File spoon-archives/lyotard.archive/lyotard_2001/lyotard.0106, message 23

Date: Mon, 04 Jun 2001 23:02:14 +0100
Subject: Re: [Fwd: Weeping in a Rolls-Royce]


I recognise what you are saying - however I work at a quite high management
level within transnational corporations, the US based transnationals laughably
call it 'senior management'.  It used to be higher but I 'downsized' last year
to increase my quality of life and avoid becoming a director and to continue to
function as some kind of engineer. I and the people who work for me (then and
now) supposedly get paid for 37.5 hours a week. On average they and I work
around 45 hours a week during the 10 months of the year that the average person
works, remember 25 days paid leave and an average two weeks sick leave plus
state and bank holidays which use up another 5+ days days of the year. In fact I
schedule 200 working days per year for all European projects and 15 days extra
for US based workers. US based Managers in my previous company scheduled 250
days a year and could never understand why they never delivered according to
schedule... Except during major rollouts nobody works during weekends or during
public holidays, sometimes they pretend but the evidence does not justify their

My Father was an engineer in metal manufacturing industries and worked a
standard 44 hour week, throughout my childhood during the 50s and early 60s (I
was born in 51) had two weeks holiday a year and worked 5 and half, 6 day weeks
and sometimes on Sundays. Of course as you state below he had organised lunch
breaks, tea breaks etc. He was also functioning as a general manager in his
working realm...My Father would have been a lot happier in the discontinuous
working world that I exist in than in the constrained disciplinary working world
that he lived in. I suggest this, because it killed him as it has continuously
killed people, Taylorism for human beings may be the equivilant of battery
chicken farming for chickens...

I am currently engaged in rolling out a complete suite of business support
systems for use from both the USA and Europe. The schedule is of course
impossible and the deliverables based on completely un-understood processes and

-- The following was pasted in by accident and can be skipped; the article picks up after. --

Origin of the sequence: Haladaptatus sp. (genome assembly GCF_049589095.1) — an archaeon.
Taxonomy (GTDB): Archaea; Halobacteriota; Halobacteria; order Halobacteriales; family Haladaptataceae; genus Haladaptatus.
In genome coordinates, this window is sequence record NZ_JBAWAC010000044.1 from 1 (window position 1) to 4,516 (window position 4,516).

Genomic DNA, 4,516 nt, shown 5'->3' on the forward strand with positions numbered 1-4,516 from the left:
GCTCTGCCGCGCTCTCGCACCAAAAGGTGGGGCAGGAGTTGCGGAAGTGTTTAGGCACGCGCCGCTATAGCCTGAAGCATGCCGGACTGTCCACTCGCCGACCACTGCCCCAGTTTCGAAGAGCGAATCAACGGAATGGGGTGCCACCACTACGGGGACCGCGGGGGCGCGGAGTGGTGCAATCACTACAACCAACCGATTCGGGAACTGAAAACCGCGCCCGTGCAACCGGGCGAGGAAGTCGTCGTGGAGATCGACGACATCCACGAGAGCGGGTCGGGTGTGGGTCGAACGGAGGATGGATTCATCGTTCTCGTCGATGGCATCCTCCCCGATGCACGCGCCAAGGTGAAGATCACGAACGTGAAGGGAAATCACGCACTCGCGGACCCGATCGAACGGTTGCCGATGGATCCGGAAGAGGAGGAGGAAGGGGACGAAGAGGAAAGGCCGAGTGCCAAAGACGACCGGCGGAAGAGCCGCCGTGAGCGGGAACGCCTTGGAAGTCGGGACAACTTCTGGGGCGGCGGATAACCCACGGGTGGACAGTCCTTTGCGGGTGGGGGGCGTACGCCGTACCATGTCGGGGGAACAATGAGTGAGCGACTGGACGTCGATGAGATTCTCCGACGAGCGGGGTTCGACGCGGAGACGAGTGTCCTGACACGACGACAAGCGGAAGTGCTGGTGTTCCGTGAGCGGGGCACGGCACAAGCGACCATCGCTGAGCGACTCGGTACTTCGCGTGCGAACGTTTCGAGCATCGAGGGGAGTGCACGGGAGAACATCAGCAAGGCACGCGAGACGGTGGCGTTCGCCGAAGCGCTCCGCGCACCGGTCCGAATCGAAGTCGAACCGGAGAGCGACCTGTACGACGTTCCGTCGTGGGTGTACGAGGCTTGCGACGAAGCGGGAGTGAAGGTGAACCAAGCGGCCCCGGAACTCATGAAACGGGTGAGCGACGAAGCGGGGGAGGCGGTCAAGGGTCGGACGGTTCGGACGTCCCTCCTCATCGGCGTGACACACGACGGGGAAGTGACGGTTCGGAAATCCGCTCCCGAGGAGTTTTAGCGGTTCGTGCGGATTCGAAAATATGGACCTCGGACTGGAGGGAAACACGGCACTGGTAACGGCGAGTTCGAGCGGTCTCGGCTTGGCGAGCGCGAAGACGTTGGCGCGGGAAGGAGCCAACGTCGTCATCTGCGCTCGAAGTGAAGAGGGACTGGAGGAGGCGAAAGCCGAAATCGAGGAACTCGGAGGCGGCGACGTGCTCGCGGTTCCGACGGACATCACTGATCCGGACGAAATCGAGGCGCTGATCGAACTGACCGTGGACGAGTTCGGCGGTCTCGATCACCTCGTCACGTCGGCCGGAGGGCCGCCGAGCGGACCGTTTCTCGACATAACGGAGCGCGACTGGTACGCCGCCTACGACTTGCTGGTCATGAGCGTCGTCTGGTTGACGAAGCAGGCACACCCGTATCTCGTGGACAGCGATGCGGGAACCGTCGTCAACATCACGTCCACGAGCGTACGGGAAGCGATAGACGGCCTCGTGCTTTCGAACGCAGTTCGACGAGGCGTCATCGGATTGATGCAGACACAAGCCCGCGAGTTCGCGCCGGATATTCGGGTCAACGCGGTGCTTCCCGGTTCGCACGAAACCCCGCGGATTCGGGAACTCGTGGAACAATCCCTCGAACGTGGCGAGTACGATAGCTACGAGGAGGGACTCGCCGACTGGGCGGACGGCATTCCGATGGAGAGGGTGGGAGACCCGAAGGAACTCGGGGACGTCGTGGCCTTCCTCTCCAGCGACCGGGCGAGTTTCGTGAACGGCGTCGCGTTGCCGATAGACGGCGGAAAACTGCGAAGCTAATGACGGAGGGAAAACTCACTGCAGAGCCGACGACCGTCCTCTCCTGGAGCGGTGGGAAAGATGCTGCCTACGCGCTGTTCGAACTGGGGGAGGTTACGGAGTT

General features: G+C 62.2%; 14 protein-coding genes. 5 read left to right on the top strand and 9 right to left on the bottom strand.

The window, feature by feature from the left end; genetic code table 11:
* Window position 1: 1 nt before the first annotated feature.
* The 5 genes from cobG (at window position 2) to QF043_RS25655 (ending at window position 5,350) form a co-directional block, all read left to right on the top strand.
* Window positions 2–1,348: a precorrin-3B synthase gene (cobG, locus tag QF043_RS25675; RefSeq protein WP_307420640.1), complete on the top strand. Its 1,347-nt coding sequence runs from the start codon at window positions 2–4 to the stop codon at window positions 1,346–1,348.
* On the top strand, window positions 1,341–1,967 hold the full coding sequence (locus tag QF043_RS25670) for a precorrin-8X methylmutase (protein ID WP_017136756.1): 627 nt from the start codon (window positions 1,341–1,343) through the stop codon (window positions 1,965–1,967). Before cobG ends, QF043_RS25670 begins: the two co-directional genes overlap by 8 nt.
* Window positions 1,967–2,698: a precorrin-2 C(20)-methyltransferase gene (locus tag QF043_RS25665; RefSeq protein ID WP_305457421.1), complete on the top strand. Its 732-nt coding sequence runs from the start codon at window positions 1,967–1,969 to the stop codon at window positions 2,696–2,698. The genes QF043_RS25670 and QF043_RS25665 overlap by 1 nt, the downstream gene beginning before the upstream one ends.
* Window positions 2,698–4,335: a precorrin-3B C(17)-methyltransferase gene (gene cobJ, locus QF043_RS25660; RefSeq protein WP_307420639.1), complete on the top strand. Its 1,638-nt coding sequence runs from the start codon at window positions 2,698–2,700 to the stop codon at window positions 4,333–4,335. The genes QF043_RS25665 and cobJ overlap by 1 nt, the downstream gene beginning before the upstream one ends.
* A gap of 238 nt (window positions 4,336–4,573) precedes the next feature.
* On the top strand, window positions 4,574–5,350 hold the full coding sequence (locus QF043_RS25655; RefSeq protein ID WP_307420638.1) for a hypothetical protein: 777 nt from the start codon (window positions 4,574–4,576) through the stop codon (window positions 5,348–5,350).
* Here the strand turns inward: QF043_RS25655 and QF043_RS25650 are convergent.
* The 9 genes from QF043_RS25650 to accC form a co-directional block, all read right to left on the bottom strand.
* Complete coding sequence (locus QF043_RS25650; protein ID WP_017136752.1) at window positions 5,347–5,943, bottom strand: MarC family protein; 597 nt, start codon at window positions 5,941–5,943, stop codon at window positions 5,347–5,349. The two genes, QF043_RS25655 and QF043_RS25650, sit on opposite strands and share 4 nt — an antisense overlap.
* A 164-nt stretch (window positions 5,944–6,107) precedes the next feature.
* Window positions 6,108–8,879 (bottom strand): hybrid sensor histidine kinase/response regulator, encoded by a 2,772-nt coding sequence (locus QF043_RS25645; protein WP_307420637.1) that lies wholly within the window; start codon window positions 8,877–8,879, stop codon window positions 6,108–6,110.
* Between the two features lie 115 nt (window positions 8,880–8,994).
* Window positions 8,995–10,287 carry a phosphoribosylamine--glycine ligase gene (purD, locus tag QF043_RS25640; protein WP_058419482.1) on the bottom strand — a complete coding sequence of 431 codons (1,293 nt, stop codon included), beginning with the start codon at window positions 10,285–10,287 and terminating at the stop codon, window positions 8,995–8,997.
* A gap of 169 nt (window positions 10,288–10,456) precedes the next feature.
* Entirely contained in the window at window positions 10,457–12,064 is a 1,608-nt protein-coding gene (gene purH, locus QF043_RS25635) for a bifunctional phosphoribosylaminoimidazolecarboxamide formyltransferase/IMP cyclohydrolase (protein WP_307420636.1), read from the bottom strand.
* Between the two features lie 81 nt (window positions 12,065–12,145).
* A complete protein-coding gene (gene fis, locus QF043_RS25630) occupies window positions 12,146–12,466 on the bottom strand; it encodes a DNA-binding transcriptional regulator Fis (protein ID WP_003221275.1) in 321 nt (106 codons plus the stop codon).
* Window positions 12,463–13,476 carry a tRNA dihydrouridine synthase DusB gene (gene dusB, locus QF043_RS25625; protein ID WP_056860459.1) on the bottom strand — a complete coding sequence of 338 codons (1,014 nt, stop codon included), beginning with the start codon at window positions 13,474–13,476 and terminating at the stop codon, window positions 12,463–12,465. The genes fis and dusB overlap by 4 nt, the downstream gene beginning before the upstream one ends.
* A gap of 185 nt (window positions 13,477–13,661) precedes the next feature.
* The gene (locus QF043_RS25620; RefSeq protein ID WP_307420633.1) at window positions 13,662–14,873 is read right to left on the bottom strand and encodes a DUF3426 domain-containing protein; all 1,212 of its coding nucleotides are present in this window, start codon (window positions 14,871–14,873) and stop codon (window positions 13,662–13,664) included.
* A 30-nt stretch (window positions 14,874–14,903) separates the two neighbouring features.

requirements. Non the less we'll deliver something that will almost work on the
deadline date - but it is not possible for me to assign more work than can be
delivered within a working week. They will just not deliver and I'd be
completely unprofessional if I attempted to make them as the projects (6 of
them) would all fail.

Difference, discontinuity and variety, which are available for some engineers in
this insane society, mostly because nobody understands what we do and because
like philosophers (laughs wildly) we function in a self-disciplinary mode of
operation (Foucault would perhaps appreciate this deliberate mis-reading of his
work). This will not last but I cannot see an end in sight currently as desire
and demand outstrips our professional ability to supply. I confess to a liking
for discontinuous post-modern lunches appeals to me today for example reading
Heidegger's Being and Time over Double Tall Cappucino in Starbuck's seems an
improvement over the image of my father in the canteen in the factory...

Does this mean that I work longer hours without compensation than I did in the
late 1960s and early 70s when I began my working career. I don't know. In the
early 70s I worked for a while on a Taylorist assemby line for a pittance on a
standard 42.5 hour week with 2 weeks paid holiday.... Contemporary equivilants
still work for a pittance but on 37.5 hour weeks. Seems like a small
insignificant victory to me.

And no I don't understand how I can bear the contradiction of doing this for a
living, I usually put it down to the unrepentent marxist in me who understands